These are important questions for each one of us to consider. The worst-case scenario in ethics is not to ask the questions at all.
We each will have different answers. I have learned that good can come from what was absolute evil. While the attack of innocent lives was reason to despair of humanity the spontaneous generosity and sympathy I witnessed at that time, as a Red Cross volunteer, give me hope.
While we are remembering the victims and their families and more or less aware that another attack could happen, the debate over the issue of liberty and privacy versus security is intense.
How much of our liberty are we willing to relinquish in exchange for our security? Where do we draw the line between giving the government all the information it needs (or wants) and defending our constitutional right to privacy?
This issue has always been a challenge for countries at war and we are at war.
Any extreme position on these issues is dangerous.
To prevent the government access to necessary information will facilitate another attack. The conclusion of the many studies and commissions on 9/11 were clear. The government failed in its gathering, sharing and interpreting of intelligence (information) and thus could not have prevented the attack.
However to relinquish our rights of privacy can be a threat to our liberty and democracy. Any government whose power is unchecked will create a police state none of us would want to live in.
I believe the answer is vigilance as public and private citizens. Vigilance in protecting both our democracy and freedom as well as in protecting our country against attacks.
As the author Pearl Buck once said:
"When good people in any country cease their vigilance and struggle, then evil men prevail."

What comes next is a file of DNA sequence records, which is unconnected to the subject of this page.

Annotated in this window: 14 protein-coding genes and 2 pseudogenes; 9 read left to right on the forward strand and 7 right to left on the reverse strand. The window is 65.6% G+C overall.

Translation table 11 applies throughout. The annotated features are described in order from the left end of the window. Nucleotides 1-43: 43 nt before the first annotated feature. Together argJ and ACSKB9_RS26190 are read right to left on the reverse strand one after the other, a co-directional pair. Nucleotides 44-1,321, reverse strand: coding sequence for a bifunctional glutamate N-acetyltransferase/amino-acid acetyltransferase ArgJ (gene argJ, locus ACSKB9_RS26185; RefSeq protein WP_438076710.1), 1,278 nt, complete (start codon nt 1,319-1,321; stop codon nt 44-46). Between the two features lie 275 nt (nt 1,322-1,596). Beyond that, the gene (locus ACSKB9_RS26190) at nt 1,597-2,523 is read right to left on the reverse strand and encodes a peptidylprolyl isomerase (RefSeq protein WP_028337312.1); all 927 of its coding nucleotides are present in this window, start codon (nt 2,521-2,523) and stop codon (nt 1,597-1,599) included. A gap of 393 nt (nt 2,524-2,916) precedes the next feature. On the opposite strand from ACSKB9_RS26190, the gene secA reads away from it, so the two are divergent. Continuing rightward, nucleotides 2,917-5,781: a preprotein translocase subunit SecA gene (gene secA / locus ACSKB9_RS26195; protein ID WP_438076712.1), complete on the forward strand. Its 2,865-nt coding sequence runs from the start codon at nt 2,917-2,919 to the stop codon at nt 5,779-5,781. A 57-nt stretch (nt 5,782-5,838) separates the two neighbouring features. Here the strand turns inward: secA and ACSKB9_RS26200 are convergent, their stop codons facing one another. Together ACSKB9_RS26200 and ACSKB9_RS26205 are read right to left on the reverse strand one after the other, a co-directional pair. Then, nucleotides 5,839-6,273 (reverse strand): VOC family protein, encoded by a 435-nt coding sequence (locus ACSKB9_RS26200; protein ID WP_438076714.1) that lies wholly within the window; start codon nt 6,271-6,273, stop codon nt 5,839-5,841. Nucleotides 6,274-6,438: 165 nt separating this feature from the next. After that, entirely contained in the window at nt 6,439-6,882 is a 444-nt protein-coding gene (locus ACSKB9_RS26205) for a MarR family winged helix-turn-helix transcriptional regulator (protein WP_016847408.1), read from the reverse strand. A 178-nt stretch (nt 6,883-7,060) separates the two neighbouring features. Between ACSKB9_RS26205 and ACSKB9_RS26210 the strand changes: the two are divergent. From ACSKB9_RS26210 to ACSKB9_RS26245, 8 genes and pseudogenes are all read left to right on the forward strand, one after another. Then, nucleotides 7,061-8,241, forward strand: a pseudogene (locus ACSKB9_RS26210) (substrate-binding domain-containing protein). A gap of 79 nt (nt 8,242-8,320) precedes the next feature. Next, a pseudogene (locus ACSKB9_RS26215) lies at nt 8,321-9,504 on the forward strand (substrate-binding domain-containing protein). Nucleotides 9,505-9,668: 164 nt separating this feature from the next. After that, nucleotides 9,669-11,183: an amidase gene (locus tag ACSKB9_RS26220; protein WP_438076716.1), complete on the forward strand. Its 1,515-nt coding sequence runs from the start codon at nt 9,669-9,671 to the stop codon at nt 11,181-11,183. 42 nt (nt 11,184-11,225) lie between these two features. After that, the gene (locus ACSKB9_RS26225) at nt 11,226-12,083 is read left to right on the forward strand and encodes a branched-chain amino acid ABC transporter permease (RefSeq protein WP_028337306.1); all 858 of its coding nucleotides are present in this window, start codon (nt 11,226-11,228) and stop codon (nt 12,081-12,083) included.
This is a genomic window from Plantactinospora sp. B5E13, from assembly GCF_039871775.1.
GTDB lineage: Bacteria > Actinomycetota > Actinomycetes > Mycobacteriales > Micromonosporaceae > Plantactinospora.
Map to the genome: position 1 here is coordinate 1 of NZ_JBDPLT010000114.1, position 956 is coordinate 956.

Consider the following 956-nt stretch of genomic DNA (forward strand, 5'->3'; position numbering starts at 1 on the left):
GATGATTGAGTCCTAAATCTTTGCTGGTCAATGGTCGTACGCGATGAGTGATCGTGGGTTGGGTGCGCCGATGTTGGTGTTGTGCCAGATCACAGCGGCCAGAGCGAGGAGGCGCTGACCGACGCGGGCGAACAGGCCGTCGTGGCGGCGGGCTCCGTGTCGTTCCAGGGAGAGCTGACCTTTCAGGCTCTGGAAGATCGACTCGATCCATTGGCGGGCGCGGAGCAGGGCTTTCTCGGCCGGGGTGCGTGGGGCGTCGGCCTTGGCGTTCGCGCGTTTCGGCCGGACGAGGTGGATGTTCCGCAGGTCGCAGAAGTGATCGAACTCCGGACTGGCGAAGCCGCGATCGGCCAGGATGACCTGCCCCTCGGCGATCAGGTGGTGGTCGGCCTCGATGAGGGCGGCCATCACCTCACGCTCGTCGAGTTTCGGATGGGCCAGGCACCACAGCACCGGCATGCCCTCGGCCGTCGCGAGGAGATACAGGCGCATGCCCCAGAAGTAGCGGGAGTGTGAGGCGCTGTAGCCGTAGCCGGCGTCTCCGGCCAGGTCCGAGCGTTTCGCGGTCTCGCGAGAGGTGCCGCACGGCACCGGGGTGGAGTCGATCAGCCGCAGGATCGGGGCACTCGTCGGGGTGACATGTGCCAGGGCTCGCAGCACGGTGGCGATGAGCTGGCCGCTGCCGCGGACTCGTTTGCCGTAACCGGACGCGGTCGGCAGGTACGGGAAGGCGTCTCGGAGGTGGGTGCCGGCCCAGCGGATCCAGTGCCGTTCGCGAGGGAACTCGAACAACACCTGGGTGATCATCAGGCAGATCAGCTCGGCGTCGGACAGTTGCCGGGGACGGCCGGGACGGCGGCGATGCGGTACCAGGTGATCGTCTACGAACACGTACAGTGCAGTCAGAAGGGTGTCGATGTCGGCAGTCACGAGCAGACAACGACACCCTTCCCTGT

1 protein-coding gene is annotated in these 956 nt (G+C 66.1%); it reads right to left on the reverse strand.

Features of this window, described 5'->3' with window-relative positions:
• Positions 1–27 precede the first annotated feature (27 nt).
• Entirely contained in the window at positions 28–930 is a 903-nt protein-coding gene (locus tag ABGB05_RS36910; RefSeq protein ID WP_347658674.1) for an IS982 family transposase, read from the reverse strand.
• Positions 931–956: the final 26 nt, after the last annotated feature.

September 17, 2007
If you had asked me about Alexis Debat, a week ago I would have told you that he was a consultant to ABC on terrorism, an executive with the Nixon Center, an advisor to the French Ministry of Defense as well as that he had a PhD from the University of the Sorbonne in Paris.
All of the above is now into question. Mr. Debat was fired by ABC, resigned from the Nixon Center, was never an advisor the to French Ministry of Defense, and never received his doctorate from La Sorbonne.
Recently an interview of Barack Obama was published under his name in the French magazine, Politique International. Another political web magazine in France, Rue 89, suspected it was fake and investigated. It was fake. Obama never granted the interview.
Did he make it all up? Not exactly, and that is what is interesting.
He hired a ghostwriter to conduct the interview, and submitted it to the paper believing that is was legitimate.
He did work for the Ministry of Defense, but the Ministry claims, as an intern, not as an advisor.
He did attend and completed his studies at La Sorbonne (his thesis is on the Sorbonne's Web site) but never received his diploma.
An investigation is being conducted that will hopefully reveal what is true and what was not. I suspect that we may be in a situation of exaggerations galore.